We broke our family bubble boundary and allowed ourselves an afternoon at the beach last week - and a refreshing dip too!
1) We missed, craved and longed for the beach.
2) We know and appreciate how wonderful the benefits of the outdoors are for our health and wellbeing.
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After our wonderful afternoon at the beach, and putting the tired kids to bed, I did a wee scroll thru Facebook - as you do! There, on my newsfeed, occurring more than once, were photos of queues into the local fast food chains - not just in Whangārei but around the country. And I'm not just talking normal queues, but queues that were maybe 20 times as long as any previous queue for these places had ever been.
Dumbstruck. Confused. Frustrated. Befuddled. Concerned.
As a nation, we have acted like a scared dog with its tail between its legs for more than five weeks. We've surrendered all normality and civil liberties to assume an isolated way of life in order to protect us from a virus - or perhaps more so, to protect the Immunocompromised , those with underlying health conditions, and the elderly from the virus, as well as to stop uncontrollable transmission throughout our nation.
And this needed to be done. For the sake of our loved ones.
In 1900, the leading causes of death were influenza and pneumonia. They have viral and bacterial causes. Viruses and bacteria can't be prevented but with the incredible medical interventions of modern times they can be managed and have a very high success rate of saving lives.
Explore your movement potential for a happier body
In 2019, the leading causes of death were stroke, cancers, and respiratory diseases, followed closely by diabetes. These are lifestyle-type diseases and the prevalence and severity of these diseases can be prevented. And if they occur, they can be adequately managed with appropriate and relevant changes in lifestyle (alongside medication).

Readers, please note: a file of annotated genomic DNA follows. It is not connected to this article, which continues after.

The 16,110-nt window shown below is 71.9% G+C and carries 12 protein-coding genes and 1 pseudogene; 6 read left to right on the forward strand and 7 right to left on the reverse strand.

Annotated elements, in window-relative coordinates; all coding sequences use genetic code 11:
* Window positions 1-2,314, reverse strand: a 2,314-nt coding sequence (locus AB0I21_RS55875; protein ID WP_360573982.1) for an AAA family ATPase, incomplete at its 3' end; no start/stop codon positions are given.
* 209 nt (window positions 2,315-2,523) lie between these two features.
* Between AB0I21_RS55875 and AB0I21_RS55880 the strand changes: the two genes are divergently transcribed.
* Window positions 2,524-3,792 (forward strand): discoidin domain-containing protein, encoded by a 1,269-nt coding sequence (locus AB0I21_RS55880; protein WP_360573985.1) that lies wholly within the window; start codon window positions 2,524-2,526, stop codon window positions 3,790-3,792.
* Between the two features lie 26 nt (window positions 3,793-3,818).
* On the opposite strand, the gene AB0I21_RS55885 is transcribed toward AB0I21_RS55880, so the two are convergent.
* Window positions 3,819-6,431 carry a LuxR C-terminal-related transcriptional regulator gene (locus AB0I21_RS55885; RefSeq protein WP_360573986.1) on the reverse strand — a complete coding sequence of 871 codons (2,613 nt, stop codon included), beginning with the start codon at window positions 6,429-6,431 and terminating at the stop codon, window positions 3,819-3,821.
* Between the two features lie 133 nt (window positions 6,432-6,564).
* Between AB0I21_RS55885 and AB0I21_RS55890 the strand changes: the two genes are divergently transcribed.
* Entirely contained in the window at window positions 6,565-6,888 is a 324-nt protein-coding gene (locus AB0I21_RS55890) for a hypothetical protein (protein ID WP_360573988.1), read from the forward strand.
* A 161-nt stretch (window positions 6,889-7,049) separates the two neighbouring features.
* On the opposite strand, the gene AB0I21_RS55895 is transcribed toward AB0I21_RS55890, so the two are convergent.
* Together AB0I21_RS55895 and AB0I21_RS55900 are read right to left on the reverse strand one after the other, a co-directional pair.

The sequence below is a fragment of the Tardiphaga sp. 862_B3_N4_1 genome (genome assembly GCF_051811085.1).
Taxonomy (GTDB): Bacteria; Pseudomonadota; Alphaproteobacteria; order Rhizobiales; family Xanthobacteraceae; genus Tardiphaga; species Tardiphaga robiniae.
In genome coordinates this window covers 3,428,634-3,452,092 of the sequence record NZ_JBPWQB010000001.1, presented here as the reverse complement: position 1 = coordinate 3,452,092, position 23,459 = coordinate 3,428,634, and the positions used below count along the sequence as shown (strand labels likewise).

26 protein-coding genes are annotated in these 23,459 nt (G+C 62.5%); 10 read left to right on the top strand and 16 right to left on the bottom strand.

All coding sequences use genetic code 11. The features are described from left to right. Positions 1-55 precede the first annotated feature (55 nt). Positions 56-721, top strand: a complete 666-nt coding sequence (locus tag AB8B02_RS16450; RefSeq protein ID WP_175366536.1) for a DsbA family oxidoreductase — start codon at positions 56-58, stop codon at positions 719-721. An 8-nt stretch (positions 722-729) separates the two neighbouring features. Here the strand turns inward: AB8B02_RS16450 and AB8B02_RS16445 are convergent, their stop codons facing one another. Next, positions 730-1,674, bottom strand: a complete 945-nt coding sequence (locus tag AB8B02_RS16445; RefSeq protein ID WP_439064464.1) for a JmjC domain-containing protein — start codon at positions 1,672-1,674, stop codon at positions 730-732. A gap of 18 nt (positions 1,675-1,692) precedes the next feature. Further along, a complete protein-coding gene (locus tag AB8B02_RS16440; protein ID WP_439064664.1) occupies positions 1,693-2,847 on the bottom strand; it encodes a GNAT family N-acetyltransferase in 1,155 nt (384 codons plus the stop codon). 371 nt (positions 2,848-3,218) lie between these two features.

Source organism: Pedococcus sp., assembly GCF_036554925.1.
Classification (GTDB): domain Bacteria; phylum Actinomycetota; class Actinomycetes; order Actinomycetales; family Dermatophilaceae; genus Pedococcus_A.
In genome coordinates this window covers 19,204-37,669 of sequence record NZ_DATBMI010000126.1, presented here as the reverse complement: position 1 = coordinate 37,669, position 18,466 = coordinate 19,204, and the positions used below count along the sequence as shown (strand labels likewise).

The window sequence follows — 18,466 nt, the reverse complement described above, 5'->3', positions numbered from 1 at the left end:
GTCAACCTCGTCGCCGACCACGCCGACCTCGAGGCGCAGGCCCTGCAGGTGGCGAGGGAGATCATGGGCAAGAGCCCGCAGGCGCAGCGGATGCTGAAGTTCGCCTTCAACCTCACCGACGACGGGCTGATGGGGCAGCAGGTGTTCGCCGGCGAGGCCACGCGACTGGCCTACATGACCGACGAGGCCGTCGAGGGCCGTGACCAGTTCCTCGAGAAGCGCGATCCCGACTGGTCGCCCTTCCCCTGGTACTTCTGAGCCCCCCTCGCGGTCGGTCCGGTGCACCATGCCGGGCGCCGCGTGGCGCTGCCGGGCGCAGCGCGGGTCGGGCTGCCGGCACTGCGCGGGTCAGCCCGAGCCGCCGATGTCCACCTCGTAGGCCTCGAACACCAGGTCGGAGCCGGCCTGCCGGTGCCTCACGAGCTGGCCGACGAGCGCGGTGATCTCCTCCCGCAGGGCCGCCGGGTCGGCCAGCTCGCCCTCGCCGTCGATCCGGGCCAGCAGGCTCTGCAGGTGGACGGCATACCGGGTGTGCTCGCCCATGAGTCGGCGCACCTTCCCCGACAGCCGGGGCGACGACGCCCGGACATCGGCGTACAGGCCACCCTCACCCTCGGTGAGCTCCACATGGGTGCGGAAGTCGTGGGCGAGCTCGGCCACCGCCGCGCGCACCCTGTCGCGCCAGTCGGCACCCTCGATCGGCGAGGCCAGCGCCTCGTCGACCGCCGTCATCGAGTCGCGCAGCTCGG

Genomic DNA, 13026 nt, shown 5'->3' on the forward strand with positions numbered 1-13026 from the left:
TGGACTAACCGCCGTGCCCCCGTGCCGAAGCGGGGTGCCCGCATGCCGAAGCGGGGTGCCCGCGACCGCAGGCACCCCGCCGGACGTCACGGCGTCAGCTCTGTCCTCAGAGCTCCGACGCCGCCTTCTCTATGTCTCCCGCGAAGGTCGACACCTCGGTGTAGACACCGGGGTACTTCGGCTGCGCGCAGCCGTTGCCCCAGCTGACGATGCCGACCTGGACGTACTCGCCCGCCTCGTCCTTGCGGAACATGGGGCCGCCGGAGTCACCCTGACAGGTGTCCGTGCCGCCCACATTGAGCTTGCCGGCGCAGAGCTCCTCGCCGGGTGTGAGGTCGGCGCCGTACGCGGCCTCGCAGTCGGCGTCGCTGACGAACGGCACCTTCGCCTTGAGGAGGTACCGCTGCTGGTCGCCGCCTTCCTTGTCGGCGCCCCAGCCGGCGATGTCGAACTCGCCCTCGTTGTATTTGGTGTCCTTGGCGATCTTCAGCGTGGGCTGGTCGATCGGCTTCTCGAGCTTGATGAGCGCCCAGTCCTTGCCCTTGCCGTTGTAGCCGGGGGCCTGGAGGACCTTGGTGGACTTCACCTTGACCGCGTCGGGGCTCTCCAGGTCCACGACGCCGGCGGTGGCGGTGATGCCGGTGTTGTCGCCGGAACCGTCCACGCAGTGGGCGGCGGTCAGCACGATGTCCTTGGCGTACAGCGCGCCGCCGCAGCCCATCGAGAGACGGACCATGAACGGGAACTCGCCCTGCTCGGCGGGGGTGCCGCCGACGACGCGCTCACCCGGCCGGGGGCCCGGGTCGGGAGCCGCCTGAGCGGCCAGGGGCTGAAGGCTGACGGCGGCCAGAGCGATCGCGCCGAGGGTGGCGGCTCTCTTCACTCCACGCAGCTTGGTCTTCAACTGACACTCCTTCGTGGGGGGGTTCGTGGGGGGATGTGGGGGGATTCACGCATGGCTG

The latter, lifestyle-type diseases, are the very ones that lead us to being immunocompromised or to have underlying health conditions. Let me repeat – there are absolutely ways that we can better control and prevent the prevalence of these conditions. But if we continue to prioritise less desirable choices over more desirable choices then the rates and incidence of these conditions will continue to grow.
A conversation needs to be raised about this. The conversation needs to be had about what steps need to be taken to help people better understand how they cannot be one of the statistics that succumb to lifestyle-type diseases, but also, how they can be at their best fighting capacity if they were to strike the attack of a virus.
Because our immune system is finite. And it's designed to fight viruses. But it's not widely understood that lifestyle-type diseases actually take a significant portion of our immune power every day to combat the compensations caused by them. So, when faced with a virus we are then weaker, and we may not have the fighting power we need to beat the virus.
We can do something. We can do many things.
We can educate and empower ourselves to make the choices that are not just in our own best interests but in the best interests of greater society.
This is more than just a discussion about supporting local. I get that entirely. Or about fast food alone – because there are plenty of other lifestyle choices that are also undesirable. This is about somehow reconstructing the choices we make that positively or negatively affect our own health, that will, in one way or another, end up costing us all - be it in broken hearts or broken health.
The questions I'd love for us to collectively answer are:
1) How do we encourage people to act lovingly towards themselves and their health with long-term repercussions in mind, versus acting with almost addictive-like tendencies to achieve the immediate gratification of enjoying things like fast food?
And 2) How do we encourage others to choose more natural medicinal approaches via consistent health and lifestyle actions so they can avoid the statistic of falling into the 'underlying health condition' box?
Written with passion from a deeply concerned heart, begging for logical, accessible, and long-term solutions. I would love to hear from you with your constructive thoughts about where this process needs to begin.
• Corinne Austin is a health and movement coach (firstname.lastname@example.org ).